All eyes were on the Kansas City Pioneers this weekend, as the esports gamers logged more than 500,000 viewers across various streaming platforms during a series of matches against some of the biggest competitors in the world.
“In just one match alone, we had more than 160,000 people watching us play and engaging in the chat,” said Josey, co-founder of the KC Pioneers, emphasizing the team’s momentum on the elevated stage.
The KC Pioneers built its foundation in the competitive gaming world over the past year and a half, he said, noting now it’s time for the public to join in rooting for the hometown squad.
“There’s a good chance that we have a content creator, streamer or a pro who’s in gaming titles that members of the community may be interested in; I think [esports] is definitely the future of sports and entertainment,” said Josey, who also serves as the chief executive officer.
Catching wind of competitive gaming back in 2019, Josey and his founding team realized an opportunity to bring another major sports team to Kansas City, he shared. The five men joined together to create the KC Pioneers — the city’s first esports team, he said.
The team has grown to 16 professional players, 18 streamers/content creators and 22 value add members who work in scouting, managing or operations. The professionals are divided amongst five gaming teams — Call of Duty, Halo, Madden, Men’s Rocket League and Women’s Rocket League.
Click here to check out the full team roster.
“We started with BeastModeMac — who is a 2017 professional Madden champion,” Josey said of one the team’s competitors. “He’s here in Kansas City, which is really cool. Then, it just started growing. We started making more content, building fans and jumping into other sports. … We just had a [Rocket League] tournament, and there were somewhere around 180,000 people watching us play.”
The KC Pioneers generate about 12 million monthly impressions, Josey said — noting that the teams hold high rankings in North America. They also have 311,000 followers on the streaming site Twitch, and one million total followers across all social media platforms.
Behind the scenes
Kansas City Pioneer’s Leadership Team: Mark Josey, chief executive officer; Lorenzo Browne, chief gaming officer; Sam Kulikov, chief creative officer; Alex Laughlin, chief commercial officer; and Jeremy Terman, strategic advisor.
Tourism and economic boost
In a recent study from Juniper Research, researchers found that the global esports and games streaming industry is expected to be worth $3.5 billion by 2025.
Support for the rapidly-growing industry can be seen within the sponsors who are putting funds into unique ways of advertising, Josey said.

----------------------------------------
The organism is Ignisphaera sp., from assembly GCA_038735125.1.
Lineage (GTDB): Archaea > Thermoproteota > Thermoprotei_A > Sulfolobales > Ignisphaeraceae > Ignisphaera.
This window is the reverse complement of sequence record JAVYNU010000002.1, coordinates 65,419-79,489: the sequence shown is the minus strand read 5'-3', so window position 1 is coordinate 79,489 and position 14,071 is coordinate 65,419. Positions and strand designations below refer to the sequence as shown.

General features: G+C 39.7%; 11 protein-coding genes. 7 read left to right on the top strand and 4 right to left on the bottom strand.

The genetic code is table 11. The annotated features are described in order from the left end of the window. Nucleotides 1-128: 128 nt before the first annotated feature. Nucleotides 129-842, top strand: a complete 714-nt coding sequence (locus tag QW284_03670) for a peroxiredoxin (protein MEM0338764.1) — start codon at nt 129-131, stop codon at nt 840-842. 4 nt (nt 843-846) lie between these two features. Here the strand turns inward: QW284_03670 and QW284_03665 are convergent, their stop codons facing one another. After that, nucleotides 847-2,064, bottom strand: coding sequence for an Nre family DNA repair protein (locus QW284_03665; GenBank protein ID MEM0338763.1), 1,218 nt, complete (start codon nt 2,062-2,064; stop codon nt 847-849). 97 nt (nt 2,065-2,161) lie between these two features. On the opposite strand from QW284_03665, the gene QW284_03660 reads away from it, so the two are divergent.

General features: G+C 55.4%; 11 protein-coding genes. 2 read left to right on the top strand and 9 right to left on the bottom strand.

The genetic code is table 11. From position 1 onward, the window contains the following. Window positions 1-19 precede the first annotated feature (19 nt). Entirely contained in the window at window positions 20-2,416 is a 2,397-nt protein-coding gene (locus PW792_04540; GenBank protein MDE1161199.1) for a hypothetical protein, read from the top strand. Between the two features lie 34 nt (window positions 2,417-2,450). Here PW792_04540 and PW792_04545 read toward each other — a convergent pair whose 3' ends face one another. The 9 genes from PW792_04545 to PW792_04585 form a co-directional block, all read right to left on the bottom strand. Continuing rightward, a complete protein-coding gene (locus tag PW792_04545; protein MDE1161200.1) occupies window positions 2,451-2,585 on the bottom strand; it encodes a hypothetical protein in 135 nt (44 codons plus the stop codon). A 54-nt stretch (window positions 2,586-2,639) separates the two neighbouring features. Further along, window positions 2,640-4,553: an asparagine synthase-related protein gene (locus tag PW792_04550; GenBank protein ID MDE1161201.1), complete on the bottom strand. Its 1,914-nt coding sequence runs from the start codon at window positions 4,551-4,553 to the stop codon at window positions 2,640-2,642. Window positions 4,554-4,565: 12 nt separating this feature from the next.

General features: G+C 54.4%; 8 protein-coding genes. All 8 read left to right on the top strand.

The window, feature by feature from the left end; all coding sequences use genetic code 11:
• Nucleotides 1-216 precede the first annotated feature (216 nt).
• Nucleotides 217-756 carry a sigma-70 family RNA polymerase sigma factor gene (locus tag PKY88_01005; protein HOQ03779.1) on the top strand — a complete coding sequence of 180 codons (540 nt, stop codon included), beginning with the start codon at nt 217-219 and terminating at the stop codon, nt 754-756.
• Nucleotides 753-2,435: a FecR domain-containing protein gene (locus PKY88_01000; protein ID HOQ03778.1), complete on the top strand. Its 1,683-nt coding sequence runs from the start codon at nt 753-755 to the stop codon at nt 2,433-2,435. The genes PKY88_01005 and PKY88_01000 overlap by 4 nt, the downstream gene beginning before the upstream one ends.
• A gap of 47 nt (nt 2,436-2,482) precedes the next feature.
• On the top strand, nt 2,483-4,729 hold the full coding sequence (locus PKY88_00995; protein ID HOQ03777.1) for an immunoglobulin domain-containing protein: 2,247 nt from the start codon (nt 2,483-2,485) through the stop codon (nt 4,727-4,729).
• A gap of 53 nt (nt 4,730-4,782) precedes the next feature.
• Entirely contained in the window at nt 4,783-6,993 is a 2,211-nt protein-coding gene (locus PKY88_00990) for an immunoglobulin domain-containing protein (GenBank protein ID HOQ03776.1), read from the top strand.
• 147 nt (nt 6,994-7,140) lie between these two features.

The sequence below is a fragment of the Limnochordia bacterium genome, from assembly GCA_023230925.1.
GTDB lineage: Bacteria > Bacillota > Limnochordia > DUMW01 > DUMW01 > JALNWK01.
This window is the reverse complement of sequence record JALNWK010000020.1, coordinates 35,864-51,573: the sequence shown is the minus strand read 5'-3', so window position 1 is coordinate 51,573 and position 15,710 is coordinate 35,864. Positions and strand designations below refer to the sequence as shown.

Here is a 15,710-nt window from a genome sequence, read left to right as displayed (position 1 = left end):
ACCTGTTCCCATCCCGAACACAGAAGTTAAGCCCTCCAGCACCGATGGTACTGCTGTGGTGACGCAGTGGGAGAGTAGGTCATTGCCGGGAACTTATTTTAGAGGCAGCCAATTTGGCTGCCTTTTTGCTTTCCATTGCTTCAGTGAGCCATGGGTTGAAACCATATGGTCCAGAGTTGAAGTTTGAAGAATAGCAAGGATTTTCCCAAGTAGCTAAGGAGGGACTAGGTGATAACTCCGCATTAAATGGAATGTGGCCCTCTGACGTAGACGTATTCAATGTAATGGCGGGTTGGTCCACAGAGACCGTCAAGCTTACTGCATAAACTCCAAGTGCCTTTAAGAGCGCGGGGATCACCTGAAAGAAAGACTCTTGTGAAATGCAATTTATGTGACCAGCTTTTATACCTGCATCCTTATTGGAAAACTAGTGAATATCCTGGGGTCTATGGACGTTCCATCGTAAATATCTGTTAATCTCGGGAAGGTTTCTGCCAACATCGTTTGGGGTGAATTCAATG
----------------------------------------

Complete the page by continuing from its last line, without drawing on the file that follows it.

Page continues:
“Companies who aren’t even directly tied to esports are getting really excited about gaming,” he noted. “So as an example, Ford just sponsored the Winter Split [tournament] for Rocket League where there’s a Ford truck that you can play with on the field.”
The KC Pioneers have their own impressive list of sponsors — including DoorDash and Under Armour.
After closing a first round of funding, the KC Pioneers are actively raising $2 million as they continue to scale and grow world-class champion teams, Josey added.
In a post-pandemic world, Josey anticipates large esports tournaments coming to Kansas City.
“Rocket League or Halo or Call of Duty Elite Series could definitely come and sell out the T-Mobile Center,” he shared. “That opportunity of bringing tournaments and tourism to Kansas City through esports is really the future.”
A few words from the Mayor of KC @QuintonLucasKC 🙌
“The KC Pioneers are working to build an inclusive gaming community that can expand economic and recreational opportunities throughout Kansas City, and I look forward to cheering them on.”#MyCity | #KansasCity pic.twitter.com/6w5oayEmN3
— Kansas City Pioneers (@PioneersGG) March 16, 2021
Just like any other sport, becoming a professional esports gamer takes countless hours of practice and dedication, Josey said.
“They are watching recaps of their games, talking through plays with their teammates and coaches, looking at competitors,” he explained. “It is definitely a full-time job.”
Where esports differentiates from other athletics: how one goes from amateur to professional, Josey noted. In baseball, for example, there is an established minor league classification system (rookie to Triple-A) before reaching Major League Baseball. Players can go straight to any of these levels, but it most commonly happens after high school or college.
Professional esports, on the other hand, has a vast age range of players competing against one another. They are typically scouted through smaller, one-off tournaments or through their Twitch and social media presence, Josey explained.
“There is not a very traditional infrastructure within esports right now,” he stated. “We just signed Beast Mode in the middle of , and he’s almost 16. … Becoming a pro varies between the [esports games], but most of it is practicing and playing a lot — and being visible so that people know you’re doing really well.”
Recruiting on streaming services garners the majority of players for KC Pioneers, but Josey encouraged those who think they’ve got a shot to make their presence heard.
“Our criteria that we look at is: Are you really active on social media and streaming in a spot that we’re not, or that you think complements us? What does that scale look like? And then if you are really good at a sport, hopefully we know, but you should definitely reach out,” Josey said. “Shoot your shot because the answer to every question you don’t ask is no.”